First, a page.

Ex-Workers Demand Lost Wages From Upper West Side Café

By Serena Solomon on March 9, 2010 8:54pm | Updated on March 10, 2010 2:09pm

Protesters outside Cafe con Leche on the Upper West Side.
Protesters outside Cafe con Leche on the Upper West Side.
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DNAinfo/Serena Solomon

By Serena Solomon

DNAinfo Reporter/Producer

UPPER WEST SIDE — Disgruntled ex-employees of a Cuban restaurant who claim they made as little as $2 per hour protested outside the Amsterdam Avenue eatery on Tuesday afternoon to demand unpaid wages.

The group of ex-workers stood holding signs and chanting outside Café con Leche between W. 95th and W. 96th streets, alleging that the restaurant forced them to work 12 to 14 hours a day for rock-bottom pay.

"I worked 12 hours a day, and [the owner of the restaurant] paid me $30 for the whole day," said Silvestre De Jesus, 41, who worked at the Caribbean-inspired restaurant for three years before quitting a year ago.

Throughout his time there, De Jesus said, the staff was made to take on more responsibilities and work more hours without an increase in wages.

"We want to be paid for all the years of work," he said.

Even a current member of Café con Leche’s management staff, who wished to remain anonymous, expressed a negative view of the owners, saying they rarely visit the restaurant and that workers are not treated well.

The demonstrators, who got support from the National Mobilization Against Sweatshops (NMASS) and other workers in the area, plan to protest every Tuesday and Wednesday until their demands are met.

NMASS, a national organization that supports a worker’s right to a 40-hour workweek and livable wages, organized the event with the help of member/volunteer Doreen Wang.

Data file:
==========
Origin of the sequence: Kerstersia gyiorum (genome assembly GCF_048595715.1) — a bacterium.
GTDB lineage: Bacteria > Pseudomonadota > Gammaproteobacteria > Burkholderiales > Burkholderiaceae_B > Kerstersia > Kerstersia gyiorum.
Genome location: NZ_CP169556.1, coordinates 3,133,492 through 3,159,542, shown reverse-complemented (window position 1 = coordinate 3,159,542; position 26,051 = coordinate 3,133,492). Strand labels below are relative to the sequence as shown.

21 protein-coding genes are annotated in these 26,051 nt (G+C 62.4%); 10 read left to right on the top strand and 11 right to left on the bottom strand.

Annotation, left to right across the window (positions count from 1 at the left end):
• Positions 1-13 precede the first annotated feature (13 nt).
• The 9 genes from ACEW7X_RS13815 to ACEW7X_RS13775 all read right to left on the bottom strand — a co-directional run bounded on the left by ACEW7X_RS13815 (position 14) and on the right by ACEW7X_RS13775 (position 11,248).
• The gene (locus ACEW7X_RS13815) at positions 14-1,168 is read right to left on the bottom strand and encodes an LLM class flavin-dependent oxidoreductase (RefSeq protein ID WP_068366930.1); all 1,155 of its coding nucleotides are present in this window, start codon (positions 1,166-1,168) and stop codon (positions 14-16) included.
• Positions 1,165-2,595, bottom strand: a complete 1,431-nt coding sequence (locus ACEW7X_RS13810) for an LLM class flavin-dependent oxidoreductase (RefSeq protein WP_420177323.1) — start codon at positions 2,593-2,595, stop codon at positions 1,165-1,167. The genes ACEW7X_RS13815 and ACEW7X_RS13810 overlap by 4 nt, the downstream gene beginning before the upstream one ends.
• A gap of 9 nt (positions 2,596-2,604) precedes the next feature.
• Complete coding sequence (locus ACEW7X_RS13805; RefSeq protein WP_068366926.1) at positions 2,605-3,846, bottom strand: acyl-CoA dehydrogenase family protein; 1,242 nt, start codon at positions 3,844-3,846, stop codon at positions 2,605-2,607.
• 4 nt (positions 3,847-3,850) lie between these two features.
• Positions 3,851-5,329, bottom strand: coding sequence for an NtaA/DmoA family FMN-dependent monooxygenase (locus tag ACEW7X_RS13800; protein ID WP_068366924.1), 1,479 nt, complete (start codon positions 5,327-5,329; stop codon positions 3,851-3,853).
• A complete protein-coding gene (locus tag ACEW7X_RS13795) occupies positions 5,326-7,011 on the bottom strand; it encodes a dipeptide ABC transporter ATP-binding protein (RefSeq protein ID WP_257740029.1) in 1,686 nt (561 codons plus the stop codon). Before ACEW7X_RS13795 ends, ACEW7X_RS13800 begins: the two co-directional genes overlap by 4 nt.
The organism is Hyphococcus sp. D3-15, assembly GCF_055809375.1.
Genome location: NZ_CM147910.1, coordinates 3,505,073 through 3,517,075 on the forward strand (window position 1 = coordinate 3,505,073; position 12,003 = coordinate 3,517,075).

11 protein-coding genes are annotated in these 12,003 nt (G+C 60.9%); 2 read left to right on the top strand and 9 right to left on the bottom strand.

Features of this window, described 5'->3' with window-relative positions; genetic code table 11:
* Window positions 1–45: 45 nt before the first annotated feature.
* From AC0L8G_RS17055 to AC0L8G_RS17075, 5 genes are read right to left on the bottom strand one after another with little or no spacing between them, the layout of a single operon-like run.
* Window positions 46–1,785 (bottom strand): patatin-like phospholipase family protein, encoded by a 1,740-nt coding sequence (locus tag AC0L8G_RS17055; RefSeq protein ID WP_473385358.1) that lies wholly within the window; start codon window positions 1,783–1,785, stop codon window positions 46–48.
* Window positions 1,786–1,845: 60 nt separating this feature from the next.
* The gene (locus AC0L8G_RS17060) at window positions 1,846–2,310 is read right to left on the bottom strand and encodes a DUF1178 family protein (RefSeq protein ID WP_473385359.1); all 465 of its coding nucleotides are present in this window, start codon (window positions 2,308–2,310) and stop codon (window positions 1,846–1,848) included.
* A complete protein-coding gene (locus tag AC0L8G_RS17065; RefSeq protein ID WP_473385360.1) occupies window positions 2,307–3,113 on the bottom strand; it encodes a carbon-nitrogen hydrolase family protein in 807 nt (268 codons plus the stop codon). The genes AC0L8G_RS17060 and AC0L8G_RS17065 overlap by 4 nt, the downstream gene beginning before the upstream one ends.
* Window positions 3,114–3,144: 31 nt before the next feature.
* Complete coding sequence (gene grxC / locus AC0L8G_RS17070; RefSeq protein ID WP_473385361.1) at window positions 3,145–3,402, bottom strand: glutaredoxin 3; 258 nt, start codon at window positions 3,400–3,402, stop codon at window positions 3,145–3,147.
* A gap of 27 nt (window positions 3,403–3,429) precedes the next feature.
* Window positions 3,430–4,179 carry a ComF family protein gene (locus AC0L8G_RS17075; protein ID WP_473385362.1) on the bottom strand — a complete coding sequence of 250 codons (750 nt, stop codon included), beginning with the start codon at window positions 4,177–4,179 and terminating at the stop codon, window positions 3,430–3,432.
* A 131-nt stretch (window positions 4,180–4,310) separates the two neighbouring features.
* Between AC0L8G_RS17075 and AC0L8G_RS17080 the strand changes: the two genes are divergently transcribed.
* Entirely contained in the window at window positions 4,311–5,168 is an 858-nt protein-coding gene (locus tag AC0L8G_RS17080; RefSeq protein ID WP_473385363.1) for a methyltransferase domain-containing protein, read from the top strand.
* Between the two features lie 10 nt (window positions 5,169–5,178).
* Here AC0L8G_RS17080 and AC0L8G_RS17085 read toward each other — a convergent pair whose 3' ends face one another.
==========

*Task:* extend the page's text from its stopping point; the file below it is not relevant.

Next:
Chander Malik, who co-owns the restaurant with Parbodh Sharma, denied that his staff had ever been treated poorly but confirmed that his lawyers had entered in to arbitration with attorneys for the ex-workers.

"What they are doing is not fair," Malik said in a phone conversation, regarding the small but noisy protest outside his restaurant. "There are no grounds for this."

The restaurateur, who owns a handful of other eateries on the Upper West Side, was profiled by the West Side Spirit last October.

Protesters outside Cafe con Leche on the Upper West Side.
Protesters outside Cafe con Leche on the Upper West Side.
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DNAinfo/Serena Solomon

In the article, Malik spoke about his love of volunteering and even mentioned mopping floors at his restaurants when his workers needed a helping hand.

Dena Fisher, 65, a local resident and regular patron of Café con Leche, once held a party there for 50 people but vowed not to return until the issue was resolved.

"I'm shocked, absolutely shocked by this," she said. "For a Latin American restaurant to be so abusive like this."

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